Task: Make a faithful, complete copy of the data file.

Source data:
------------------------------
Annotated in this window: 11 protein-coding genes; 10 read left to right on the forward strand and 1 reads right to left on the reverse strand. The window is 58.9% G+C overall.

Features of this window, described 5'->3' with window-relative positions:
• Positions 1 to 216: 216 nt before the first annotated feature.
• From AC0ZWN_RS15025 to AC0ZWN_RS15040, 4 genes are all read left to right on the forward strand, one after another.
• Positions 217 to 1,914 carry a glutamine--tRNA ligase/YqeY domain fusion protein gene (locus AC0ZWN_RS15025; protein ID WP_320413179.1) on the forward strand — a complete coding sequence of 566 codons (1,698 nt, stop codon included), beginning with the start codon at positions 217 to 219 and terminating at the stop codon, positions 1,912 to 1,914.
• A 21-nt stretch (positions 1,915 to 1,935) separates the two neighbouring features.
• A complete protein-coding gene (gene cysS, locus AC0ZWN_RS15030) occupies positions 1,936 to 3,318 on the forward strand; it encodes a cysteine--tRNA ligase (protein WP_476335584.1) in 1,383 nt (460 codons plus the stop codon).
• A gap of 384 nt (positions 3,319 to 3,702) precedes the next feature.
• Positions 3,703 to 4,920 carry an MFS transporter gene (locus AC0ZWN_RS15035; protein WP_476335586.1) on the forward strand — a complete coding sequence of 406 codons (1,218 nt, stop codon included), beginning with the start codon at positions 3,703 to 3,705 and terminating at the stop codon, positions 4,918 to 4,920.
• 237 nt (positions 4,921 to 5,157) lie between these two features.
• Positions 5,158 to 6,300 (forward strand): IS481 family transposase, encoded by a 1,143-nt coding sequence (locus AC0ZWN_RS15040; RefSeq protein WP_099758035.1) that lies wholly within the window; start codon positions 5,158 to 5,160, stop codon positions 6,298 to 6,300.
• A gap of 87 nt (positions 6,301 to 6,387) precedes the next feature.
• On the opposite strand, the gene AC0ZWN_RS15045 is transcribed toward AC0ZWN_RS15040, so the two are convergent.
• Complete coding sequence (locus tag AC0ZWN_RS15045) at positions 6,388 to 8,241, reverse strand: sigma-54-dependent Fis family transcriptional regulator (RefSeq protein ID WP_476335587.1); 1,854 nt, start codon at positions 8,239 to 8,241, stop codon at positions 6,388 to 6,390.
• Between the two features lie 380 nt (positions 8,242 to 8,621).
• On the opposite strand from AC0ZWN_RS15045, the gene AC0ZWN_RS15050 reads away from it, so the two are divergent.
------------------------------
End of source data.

Annotated in this window: 11 protein-coding genes; 10 read left to right on the forward strand and 1 reads right to left on the reverse strand. The window is 58.9% G+C overall.

Features of this window, described 5'->3' with window-relative positions:
• Positions 1 to 216: 216 nt before the first annotated feature.
• From AC0ZWN_RS15025 to AC0ZWN_RS15040, 4 genes are all read left to right on the forward strand, one after another.
• Positions 217 to 1,914 carry a glutamine--tRNA ligase/YqeY domain fusion protein gene (locus AC0ZWN_RS15025; protein ID WP_320413179.1) on the forward strand — a complete coding sequence of 566 codons (1,698 nt, stop codon included), beginning with the start codon at positions 217 to 219 and terminating at the stop codon, positions 1,912 to 1,914.
• A 21-nt stretch (positions 1,915 to 1,935) separates the two neighbouring features.
• A complete protein-coding gene (gene cysS, locus AC0ZWN_RS15030) occupies positions 1,936 to 3,318 on the forward strand; it encodes a cysteine--tRNA ligase (protein WP_476335584.1) in 1,383 nt (460 codons plus the stop codon).
• A gap of 384 nt (positions 3,319 to 3,702) precedes the next feature.
• Positions 3,703 to 4,920 carry an MFS transporter gene (locus AC0ZWN_RS15035; protein WP_476335586.1) on the forward strand — a complete coding sequence of 406 codons (1,218 nt, stop codon included), beginning with the start codon at positions 3,703 to 3,705 and terminating at the stop codon, positions 4,918 to 4,920.
• 237 nt (positions 4,921 to 5,157) lie between these two features.
• Positions 5,158 to 6,300 (forward strand): IS481 family transposase, encoded by a 1,143-nt coding sequence (locus AC0ZWN_RS15040; RefSeq protein WP_099758035.1) that lies wholly within the window; start codon positions 5,158 to 5,160, stop codon positions 6,298 to 6,300.
• A gap of 87 nt (positions 6,301 to 6,387) precedes the next feature.
• On the opposite strand, the gene AC0ZWN_RS15045 is transcribed toward AC0ZWN_RS15040, so the two are convergent.
• Complete coding sequence (locus tag AC0ZWN_RS15045) at positions 6,388 to 8,241, reverse strand: sigma-54-dependent Fis family transcriptional regulator (RefSeq protein ID WP_476335587.1); 1,854 nt, start codon at positions 8,239 to 8,241, stop codon at positions 6,388 to 6,390.
• Between the two features lie 380 nt (positions 8,242 to 8,621).
• On the opposite strand from AC0ZWN_RS15045, the gene AC0ZWN_RS15050 reads away from it, so the two are divergent.